The head of the Syrian Opposition and the Revolutionary Forces (SMDK), Anas al-Abde, called on the International Committee of the Red Cross (ICRC) on Thursday to launch an examination into Syrian regime prisons to look for signs of a coronavirus outbreak.
According to the statement released on the SMDK’s website, al-Abde sent a letter to ICRC President Peter Maurer, urging him to visit regime prisons. In the letter, he expressed that thousands of imprisoned people are at risk of catching the disease and asked the ICRC to check on the health conditions of the prisoners. “This plague can spread to prisons. The regime may use this situation for its own interest and get rid of the prisoners (by letting them die),” al-Abde stated.
According to opposition sources, the Assad regime has imprisoned at least 500,000 people since the conflict began in 2011.There are still about 130,000 Syrians in detention centers.
Last year, The Conscience Movement, an international nongovernmental organization (NGO), called on the global community to take urgent action to secure the release of women and children languishing in Syrian prisons during an international conference in Istanbul.
At the conference, it was stated that more than 13,500 Syrian women have been jailed since the conflict began in March 2011, while more than 7,000 women still remain in detention, where they are subject to torture, rape and sexual violence.
Meanwhile, the ICRC released a statement on its website, expressing that there is a high risk that the virus can spread into the prisons. It highlighted that conditions in the prisons, particularly overcrowding, lack of air conditioning, bad infrastructure and poor hygiene, assist the spread of the virus.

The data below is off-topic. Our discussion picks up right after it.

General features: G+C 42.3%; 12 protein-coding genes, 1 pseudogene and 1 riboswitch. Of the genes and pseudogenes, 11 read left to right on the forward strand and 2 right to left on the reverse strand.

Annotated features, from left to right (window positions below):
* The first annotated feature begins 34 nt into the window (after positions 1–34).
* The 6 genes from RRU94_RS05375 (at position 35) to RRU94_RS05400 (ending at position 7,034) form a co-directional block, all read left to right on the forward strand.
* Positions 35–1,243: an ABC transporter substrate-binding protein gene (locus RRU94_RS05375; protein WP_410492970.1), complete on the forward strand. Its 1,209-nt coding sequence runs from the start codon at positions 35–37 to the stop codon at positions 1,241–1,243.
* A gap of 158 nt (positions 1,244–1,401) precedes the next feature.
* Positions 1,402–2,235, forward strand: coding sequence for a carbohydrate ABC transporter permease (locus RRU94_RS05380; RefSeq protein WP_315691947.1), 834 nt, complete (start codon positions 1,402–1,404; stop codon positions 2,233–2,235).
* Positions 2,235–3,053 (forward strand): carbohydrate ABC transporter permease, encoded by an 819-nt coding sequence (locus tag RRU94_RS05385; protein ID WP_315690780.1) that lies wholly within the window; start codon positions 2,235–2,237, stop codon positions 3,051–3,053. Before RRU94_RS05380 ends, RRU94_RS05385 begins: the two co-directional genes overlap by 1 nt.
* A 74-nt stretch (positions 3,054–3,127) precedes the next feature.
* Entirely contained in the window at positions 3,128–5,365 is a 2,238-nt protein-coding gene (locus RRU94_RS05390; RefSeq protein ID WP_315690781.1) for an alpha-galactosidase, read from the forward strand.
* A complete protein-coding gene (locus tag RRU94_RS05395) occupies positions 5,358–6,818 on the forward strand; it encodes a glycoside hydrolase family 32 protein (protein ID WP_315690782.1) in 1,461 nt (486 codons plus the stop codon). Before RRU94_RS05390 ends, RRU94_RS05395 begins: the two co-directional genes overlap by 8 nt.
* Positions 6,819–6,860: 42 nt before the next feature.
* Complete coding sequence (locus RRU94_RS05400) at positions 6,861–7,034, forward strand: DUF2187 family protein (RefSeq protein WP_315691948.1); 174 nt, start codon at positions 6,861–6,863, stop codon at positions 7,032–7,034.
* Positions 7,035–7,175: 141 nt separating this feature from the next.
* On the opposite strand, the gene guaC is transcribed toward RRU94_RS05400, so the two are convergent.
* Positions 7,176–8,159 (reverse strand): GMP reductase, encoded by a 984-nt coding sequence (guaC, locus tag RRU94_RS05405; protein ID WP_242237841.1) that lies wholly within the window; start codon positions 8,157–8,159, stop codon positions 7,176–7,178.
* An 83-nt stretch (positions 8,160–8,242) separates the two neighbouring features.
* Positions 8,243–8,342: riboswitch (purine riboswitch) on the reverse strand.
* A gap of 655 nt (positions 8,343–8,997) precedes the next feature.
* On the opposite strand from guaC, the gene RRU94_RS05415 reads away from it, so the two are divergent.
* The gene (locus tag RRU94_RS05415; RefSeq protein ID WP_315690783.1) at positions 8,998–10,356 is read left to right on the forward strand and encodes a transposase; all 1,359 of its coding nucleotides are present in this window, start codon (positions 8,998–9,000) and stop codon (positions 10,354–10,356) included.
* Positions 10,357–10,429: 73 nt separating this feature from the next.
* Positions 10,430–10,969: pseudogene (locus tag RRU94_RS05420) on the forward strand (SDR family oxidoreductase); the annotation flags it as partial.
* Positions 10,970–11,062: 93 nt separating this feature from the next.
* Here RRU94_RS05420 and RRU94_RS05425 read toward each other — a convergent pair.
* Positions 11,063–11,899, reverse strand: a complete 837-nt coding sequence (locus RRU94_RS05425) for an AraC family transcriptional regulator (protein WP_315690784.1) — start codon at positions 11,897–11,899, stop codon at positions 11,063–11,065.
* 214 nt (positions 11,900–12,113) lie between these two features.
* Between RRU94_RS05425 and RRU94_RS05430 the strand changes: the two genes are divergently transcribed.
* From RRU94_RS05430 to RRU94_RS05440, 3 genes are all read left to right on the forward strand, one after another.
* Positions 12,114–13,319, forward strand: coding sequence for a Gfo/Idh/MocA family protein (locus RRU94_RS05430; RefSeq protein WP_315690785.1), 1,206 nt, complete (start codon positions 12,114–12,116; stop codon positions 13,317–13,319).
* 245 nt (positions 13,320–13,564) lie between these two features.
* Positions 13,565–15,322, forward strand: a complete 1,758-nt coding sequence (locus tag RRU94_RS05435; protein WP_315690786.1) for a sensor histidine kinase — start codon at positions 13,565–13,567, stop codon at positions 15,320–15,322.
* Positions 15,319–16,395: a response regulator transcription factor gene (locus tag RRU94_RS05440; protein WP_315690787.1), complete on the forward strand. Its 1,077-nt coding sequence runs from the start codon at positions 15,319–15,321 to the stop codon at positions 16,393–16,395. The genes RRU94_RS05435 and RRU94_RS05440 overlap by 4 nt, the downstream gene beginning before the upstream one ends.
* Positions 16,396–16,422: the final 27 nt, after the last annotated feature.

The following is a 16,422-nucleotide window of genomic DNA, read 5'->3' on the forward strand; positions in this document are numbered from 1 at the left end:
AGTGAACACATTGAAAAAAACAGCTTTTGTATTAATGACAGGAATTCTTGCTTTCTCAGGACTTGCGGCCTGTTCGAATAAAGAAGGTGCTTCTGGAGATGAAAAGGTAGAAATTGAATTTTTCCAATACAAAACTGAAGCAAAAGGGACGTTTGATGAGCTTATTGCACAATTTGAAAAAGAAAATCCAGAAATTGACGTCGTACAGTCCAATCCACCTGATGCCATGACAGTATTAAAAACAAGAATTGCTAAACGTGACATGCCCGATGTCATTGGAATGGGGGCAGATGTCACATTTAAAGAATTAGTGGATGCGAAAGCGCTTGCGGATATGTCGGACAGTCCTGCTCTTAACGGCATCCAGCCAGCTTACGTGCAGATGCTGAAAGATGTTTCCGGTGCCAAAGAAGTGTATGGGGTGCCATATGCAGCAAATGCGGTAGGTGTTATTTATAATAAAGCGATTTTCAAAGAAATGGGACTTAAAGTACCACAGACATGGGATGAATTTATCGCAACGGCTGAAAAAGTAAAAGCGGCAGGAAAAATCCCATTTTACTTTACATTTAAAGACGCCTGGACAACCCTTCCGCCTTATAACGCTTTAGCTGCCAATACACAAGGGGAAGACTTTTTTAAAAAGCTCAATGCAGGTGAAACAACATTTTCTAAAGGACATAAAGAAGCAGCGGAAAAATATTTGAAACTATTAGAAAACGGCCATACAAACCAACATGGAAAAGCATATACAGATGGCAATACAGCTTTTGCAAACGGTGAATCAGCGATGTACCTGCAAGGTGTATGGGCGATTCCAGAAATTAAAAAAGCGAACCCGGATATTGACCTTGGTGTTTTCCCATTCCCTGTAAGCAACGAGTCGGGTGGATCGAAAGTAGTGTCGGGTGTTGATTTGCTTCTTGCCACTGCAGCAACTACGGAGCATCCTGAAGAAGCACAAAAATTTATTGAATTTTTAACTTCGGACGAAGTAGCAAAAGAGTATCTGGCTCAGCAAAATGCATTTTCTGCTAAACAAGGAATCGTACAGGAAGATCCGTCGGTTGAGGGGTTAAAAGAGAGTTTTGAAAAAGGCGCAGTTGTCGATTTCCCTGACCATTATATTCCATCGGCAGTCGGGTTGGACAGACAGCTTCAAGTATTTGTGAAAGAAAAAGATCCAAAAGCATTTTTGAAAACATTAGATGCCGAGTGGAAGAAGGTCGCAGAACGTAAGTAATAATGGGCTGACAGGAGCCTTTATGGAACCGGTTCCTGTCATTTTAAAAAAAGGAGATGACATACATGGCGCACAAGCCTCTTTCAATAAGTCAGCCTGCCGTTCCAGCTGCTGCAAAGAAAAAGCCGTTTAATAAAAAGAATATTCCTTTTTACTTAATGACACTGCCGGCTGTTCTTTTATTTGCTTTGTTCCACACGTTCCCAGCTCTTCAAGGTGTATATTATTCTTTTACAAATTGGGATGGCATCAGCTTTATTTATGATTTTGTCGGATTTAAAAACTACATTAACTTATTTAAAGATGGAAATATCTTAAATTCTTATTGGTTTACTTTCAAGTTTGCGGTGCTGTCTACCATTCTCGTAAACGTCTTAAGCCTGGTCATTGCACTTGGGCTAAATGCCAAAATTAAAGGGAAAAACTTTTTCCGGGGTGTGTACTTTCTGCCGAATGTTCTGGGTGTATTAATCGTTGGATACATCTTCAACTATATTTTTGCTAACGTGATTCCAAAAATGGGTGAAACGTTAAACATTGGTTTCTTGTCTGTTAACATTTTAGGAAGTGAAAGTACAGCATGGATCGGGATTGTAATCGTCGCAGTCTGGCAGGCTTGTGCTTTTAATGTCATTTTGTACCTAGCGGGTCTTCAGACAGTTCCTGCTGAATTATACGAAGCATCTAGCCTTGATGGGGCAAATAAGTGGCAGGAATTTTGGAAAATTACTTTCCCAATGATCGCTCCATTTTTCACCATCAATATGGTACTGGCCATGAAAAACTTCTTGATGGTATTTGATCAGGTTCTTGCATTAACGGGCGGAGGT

According to the Syrian regime, there are only five cases of COVID-19 in Syria. On Sunday, the regime announced its first case, while rolling out tight measures as the disease swarmed neighboring countries. Unconfirmed reports suggested the virus had been detected earlier but covered up, a charge officials have denied
A report published by the Syrian Network for Human Rights (SNHR) states that at the Syrian regime’s current rate, it would take 325 years to release the 130,000 detainees, even if it ended all new arrests.
"Since the previous Legislative Amnesty Decree No. 20 was issued on September 15, 2019, the Syrian regime has never stopped carrying out arbitrary arrests, noting that at least 665 cases of arbitrary arrest carried out by Syrian regime forces have been documented, along with the documentation of the deaths of 116 individuals due to torture in the Syrian regime’s detention centers between September 15, 2019, and March 22, 2020, the date of the new amnesty decree’s publication," the report said. "By subtracting the number of detainees and the number of those released during the same time period we find that the Syrian regime has increased the total number of detainees in its custody by around 430 new cases, meaning that, as the report states, the amnesty decrees are all meaningless, with the regime continuing to practice with its customary policy – terrorizing and threatening society with widespread and illegal operations of arrest and transferring detainees for torture and enforced disappearance."
The report also attributed to "the publication of the new partial amnesty decree to the Syrian regime coming under pressure from international organizations as well as from other countries’ governments to release numbers of detainees after the spread of the COVID-19 pandemic."
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